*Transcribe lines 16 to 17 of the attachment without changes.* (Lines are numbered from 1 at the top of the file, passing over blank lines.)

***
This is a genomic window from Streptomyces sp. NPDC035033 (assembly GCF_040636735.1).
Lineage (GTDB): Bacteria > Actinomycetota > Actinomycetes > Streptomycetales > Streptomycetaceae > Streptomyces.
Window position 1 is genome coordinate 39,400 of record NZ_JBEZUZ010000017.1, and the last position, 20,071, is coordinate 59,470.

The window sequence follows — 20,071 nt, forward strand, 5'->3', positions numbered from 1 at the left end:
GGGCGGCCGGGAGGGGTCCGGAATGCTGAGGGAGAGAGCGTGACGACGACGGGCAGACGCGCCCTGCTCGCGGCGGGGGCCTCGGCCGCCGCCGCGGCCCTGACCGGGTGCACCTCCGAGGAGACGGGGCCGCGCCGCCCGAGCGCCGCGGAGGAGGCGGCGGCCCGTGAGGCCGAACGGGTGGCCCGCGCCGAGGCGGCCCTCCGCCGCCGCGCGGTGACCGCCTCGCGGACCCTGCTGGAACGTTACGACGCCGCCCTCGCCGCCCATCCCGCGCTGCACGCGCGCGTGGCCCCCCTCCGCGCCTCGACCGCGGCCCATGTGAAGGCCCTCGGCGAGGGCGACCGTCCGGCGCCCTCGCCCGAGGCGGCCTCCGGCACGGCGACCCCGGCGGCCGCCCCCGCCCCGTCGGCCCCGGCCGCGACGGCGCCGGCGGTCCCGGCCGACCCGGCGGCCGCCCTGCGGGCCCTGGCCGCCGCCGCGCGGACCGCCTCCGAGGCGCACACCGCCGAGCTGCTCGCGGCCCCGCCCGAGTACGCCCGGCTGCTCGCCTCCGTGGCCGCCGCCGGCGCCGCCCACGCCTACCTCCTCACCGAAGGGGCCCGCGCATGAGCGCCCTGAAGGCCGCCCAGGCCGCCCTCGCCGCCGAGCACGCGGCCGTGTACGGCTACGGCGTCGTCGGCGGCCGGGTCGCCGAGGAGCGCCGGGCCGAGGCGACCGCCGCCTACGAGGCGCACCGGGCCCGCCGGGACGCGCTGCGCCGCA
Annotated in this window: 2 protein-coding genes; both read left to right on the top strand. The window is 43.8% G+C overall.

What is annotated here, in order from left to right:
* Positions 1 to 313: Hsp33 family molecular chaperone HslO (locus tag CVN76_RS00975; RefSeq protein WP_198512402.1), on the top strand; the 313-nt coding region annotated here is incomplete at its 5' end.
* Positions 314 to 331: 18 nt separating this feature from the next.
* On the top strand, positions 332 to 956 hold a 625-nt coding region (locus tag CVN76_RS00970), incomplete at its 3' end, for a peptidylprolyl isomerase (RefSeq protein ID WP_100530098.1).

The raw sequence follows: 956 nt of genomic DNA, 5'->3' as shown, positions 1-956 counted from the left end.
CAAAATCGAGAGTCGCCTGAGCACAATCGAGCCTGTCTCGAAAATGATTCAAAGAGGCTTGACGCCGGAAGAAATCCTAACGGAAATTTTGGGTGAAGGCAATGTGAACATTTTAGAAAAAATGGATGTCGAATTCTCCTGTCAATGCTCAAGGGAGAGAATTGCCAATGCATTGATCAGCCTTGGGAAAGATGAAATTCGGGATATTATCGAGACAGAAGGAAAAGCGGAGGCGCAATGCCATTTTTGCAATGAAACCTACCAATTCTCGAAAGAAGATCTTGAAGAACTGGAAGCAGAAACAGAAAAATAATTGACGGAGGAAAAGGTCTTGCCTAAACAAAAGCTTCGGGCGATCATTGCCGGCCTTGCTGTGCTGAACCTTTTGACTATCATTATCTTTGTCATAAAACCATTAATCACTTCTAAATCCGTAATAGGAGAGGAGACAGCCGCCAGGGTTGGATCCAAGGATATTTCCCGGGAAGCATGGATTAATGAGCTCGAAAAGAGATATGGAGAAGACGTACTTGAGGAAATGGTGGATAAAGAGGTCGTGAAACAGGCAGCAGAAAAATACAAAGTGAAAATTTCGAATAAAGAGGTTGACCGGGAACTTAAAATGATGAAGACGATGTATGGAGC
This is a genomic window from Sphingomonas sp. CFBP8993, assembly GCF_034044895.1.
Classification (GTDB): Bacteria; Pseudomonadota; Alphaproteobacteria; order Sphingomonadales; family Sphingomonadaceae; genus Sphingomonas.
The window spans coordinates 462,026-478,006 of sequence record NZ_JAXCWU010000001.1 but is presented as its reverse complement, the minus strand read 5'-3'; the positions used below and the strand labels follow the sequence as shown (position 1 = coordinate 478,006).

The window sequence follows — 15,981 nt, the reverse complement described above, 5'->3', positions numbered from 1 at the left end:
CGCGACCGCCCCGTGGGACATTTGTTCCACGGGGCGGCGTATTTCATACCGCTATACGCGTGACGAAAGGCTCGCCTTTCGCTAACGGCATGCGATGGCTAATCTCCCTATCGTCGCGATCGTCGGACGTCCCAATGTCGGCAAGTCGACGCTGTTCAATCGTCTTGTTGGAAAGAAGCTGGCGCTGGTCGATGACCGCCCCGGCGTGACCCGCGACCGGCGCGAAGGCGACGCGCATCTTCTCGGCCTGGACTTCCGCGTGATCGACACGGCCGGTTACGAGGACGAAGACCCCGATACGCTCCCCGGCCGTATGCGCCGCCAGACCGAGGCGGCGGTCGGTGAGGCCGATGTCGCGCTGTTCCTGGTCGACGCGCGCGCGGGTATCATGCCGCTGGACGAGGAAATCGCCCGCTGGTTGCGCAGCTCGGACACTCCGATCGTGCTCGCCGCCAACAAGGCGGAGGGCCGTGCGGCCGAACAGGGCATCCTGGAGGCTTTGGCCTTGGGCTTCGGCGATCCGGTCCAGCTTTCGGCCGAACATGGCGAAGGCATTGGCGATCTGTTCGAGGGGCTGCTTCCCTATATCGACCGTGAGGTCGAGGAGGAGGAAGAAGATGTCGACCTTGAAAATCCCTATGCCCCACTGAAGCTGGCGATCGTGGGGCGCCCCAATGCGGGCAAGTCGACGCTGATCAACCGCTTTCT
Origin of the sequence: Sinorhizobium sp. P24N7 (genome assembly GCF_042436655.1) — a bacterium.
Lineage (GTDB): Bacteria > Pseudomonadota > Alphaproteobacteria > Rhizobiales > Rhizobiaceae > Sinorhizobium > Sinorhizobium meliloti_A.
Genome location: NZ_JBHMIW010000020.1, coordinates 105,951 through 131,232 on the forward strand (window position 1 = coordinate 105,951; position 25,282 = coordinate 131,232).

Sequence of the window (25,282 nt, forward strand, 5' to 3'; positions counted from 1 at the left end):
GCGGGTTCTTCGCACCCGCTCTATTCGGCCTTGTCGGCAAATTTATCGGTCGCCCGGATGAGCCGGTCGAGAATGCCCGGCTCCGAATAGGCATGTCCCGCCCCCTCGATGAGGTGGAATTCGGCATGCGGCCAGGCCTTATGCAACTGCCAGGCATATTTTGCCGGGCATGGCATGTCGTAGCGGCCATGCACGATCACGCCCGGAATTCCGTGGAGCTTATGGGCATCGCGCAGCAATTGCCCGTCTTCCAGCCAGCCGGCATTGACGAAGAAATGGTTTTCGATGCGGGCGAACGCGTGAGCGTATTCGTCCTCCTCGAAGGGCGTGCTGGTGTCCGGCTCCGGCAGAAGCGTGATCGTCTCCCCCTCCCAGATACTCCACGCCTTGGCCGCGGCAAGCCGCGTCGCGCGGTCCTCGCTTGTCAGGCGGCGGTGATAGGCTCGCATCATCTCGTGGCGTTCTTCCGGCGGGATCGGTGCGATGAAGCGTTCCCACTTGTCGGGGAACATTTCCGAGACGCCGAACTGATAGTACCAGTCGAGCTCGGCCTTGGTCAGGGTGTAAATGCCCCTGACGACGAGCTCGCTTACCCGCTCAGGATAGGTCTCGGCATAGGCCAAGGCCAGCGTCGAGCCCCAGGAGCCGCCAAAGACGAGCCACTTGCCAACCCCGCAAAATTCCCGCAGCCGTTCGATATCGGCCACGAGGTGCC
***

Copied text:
The window sequence follows — 15,981 nt, the reverse complement described above, 5'->3', positions numbered from 1 at the left end:
CGCGACCGCCCCGTGGGACATTTGTTCCACGGGGCGGCGTATTTCATACCGCTATACGCGTGACGAAAGGCTCGCCTTTCGCTAACGGCATGCGATGGCTAATCTCCCTATCGTCGCGATCGTCGGACGTCCCAATGTCGGCAAGTCGACGCTGTTCAATCGTCTTGTTGGAAAGAAGCTGGCGCTGGTCGATGACCGCCCCGGCGTGACCCGCGACCGGCGCGAAGGCGACGCGCATCTTCTCGGCCTGGACTTCCGCGTGATCGACACGGCCGGTTACGAGGACGAAGACCCCGATACGCTCCCCGGCCGTATGCGCCGCCAGACCGAGGCGGCGGTCGGTGAGGCCGATGTCGCGCTGTTCCTGGTCGACGCGCGCGCGGGTATCATGCCGCTGGACGAGGAAATCGCCCGCTGGTTGCGCAGCTCGGACACTCCGATCGTGCTCGCCGCCAACAAGGCGGAGGGCCGTGCGGCCGAACAGGGCATCCTGGAGGCTTTGGCCTTGGGCTTCGGCGATCCGGTCCAGCTTTCGGCCGAACATGGCGAAGGCATTGGCGATCTGTTCGAGGGGCTGCTTCCCTATATCGACCGTGAGGTCGAGGAGGAGGAAGAAGATGTCGACCTTGAAAATCCCTATGCCCCACTGAAGCTGGCGATCGTGGGGCGCCCCAATGCGGGCAAGTCGACGCTGATCAACCGCTTTCT